Hip implants are artificial devices that form the essential parts of the hip joint during a hip replacement surgery. The hip implants vary by size, shape, and material. Implants are made of biocompatible materials that are accepted by the body without producing any rejection response. Implants can be made of metal alloys, ceramics, or plastics, and can be joined to the bone. The metals used include stainless steel, titanium, and cobalt chrome, whereas the plastic used is polyethylene. Various components of a hip implant may be used for a hip replacement surgery. The components used may depend on the extent of damage to the hip joint, and the preference of the orthopedic surgeon performing the procedure.
Components of a Hip Implant
Hip joint is a ball-and-socket joint. The ball or the spherical head of the thighbone (femur) moves inside a cup shaped socket (acetabulum) of the pelvis.
The components of a hip implant replicate the natural shape and structure of the ball-and-socket joint. The components used may depend on the size of the body and vary from patient to patient. A total hip replacement implant has three parts:
- Stem: The stem fits into the femur
- Ball: The ball replaces the spherical head of the femur
- Cup: The cup replaces the worn out hip socket
Types of Hip Implants
Based on the patient’s activity level, any of the following types of hip implants may be used in a hip replacement surgery.
Metal-on-polyethylene implant: The ball is replaced with a metal ball and the socket is replaced with polyethylene or has a polyethylene lining.
Ceramic-on-polyethylene implant: The ball is replaced with a ceramic ball and the socket is replaced with polyethylene or has a polyethylene lining.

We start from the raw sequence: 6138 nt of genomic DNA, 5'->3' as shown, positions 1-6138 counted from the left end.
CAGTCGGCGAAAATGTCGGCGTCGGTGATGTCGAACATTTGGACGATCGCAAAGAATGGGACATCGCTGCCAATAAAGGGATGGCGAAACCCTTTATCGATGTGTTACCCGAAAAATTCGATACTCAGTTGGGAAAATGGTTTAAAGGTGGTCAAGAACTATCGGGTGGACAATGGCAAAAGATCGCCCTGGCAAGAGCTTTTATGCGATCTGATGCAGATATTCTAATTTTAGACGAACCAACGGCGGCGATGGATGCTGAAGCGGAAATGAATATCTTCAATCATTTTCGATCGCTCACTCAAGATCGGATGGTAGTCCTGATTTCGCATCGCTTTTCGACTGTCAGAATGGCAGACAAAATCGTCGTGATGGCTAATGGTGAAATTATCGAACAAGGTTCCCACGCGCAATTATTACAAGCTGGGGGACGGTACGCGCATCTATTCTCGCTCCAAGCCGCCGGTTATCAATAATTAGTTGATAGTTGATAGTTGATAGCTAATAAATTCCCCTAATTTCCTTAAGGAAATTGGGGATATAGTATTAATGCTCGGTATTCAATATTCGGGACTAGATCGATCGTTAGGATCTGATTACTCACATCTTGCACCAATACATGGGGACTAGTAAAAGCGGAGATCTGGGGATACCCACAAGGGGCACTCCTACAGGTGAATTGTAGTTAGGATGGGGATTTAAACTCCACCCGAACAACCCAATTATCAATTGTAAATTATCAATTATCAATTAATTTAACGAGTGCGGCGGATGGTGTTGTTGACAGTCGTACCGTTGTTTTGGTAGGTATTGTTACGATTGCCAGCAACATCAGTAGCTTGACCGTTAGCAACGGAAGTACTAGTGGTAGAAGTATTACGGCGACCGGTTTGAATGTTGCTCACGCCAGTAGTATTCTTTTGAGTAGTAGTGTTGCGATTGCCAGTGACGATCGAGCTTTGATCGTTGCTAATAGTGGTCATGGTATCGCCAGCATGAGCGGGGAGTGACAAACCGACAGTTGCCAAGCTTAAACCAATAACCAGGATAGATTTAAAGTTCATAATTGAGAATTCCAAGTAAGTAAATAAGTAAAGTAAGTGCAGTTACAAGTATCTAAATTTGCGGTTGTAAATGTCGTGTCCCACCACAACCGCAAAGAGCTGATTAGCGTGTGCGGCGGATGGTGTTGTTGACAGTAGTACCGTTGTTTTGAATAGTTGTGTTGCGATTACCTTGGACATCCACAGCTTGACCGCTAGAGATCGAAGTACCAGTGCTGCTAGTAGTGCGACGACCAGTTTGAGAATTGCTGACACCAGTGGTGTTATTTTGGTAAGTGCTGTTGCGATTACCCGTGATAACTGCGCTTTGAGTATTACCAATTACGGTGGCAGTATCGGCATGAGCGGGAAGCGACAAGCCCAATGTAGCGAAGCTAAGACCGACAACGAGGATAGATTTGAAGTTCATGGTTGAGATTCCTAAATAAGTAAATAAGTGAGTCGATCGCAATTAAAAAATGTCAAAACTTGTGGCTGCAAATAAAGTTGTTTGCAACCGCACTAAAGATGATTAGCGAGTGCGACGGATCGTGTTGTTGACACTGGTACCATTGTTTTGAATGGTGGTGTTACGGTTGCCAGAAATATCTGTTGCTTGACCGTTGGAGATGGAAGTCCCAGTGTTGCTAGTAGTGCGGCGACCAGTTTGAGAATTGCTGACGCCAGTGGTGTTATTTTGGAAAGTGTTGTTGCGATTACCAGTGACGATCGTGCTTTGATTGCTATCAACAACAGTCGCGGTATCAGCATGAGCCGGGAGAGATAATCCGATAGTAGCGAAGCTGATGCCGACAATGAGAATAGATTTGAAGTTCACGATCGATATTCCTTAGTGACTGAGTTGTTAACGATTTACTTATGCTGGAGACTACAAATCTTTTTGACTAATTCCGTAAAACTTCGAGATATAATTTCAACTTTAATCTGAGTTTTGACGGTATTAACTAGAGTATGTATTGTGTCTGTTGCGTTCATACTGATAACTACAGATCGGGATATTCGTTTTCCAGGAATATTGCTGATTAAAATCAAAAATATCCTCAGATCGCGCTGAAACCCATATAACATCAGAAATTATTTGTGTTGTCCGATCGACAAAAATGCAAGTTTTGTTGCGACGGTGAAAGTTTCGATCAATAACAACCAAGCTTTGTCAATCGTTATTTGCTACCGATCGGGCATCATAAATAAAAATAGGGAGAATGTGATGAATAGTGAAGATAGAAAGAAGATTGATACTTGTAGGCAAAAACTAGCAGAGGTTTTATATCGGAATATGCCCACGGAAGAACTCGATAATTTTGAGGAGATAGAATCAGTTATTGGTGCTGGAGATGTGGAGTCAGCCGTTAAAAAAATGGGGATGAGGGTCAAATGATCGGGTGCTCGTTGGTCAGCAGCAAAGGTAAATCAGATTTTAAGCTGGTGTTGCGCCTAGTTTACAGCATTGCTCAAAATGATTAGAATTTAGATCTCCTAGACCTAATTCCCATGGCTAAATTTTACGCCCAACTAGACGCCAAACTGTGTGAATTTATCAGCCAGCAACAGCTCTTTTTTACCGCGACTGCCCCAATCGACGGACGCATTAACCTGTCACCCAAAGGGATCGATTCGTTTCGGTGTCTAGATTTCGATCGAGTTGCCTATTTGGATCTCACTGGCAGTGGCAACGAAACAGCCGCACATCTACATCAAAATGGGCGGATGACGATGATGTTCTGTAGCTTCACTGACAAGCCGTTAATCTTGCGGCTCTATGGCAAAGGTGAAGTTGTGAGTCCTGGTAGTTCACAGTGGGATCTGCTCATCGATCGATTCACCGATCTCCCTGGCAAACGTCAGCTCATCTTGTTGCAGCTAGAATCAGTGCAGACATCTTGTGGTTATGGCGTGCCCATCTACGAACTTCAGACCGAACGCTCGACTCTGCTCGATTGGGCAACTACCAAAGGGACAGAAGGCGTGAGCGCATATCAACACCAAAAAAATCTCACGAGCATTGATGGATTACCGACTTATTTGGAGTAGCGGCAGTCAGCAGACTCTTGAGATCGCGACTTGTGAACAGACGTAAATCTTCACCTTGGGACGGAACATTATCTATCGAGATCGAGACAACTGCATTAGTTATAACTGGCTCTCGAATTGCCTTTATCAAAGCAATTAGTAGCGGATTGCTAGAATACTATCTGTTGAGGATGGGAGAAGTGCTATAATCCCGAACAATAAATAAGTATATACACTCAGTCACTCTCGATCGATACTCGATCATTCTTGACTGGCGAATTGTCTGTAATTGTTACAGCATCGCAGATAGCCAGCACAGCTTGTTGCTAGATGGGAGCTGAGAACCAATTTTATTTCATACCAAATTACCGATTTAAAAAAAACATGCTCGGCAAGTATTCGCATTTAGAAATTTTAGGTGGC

Metal-on-metal implant: The ball and socket of the hip joint are replaced with metal prosthesis. Metal-on-metal implants have greater durability compared to metal: on-polyethylene implants.
Ceramic-on-ceramic implant: The ball is replaced with a ceramic ball, and the socket has a ceramic lining. They wear less than metal-on-metal implants, and are most durable among the available hip implants.
Ceramic-on-metal implant: The ball is replaced with a ceramic ball and the socket has a metal lining.
Types of Implant Fixation
Depending on the age and activity level of the patient undergoing hip replacement surgery, an orthopedic surgeon may recommend any of the available three types of implant fixation.
Cemented Fixation: The femoral and acetabular components are held together with special bone cement. The bone cement is made from a special polymer called polymethylmethacrylate (PMMA). Patients can often immediately be full weight bearing and walk after a cemented fixation. Cemented fixation is an option for less active patients. However, too much stress on cemented fixation can lead to fatigue fractures.
Cementless Fixation: Cementless implants are coated with a porous material. They attach to the new bone that grows to the surface of the implant via bone ingrowth. The implant may be fixed using screws or pegs until bone ingrowth. Patients need to limit weight bearing and use crutches or walker following cemented fixation to allow the bone to attach itself to the implant. Cementless fixation is an option for more active patients with good bone quality.
Hybrid Fixation: Hybrid fixation uses a combination of cemented and cementless fixation. The acetabular socket is inserted without cement and the femoral stem is inserted with cement.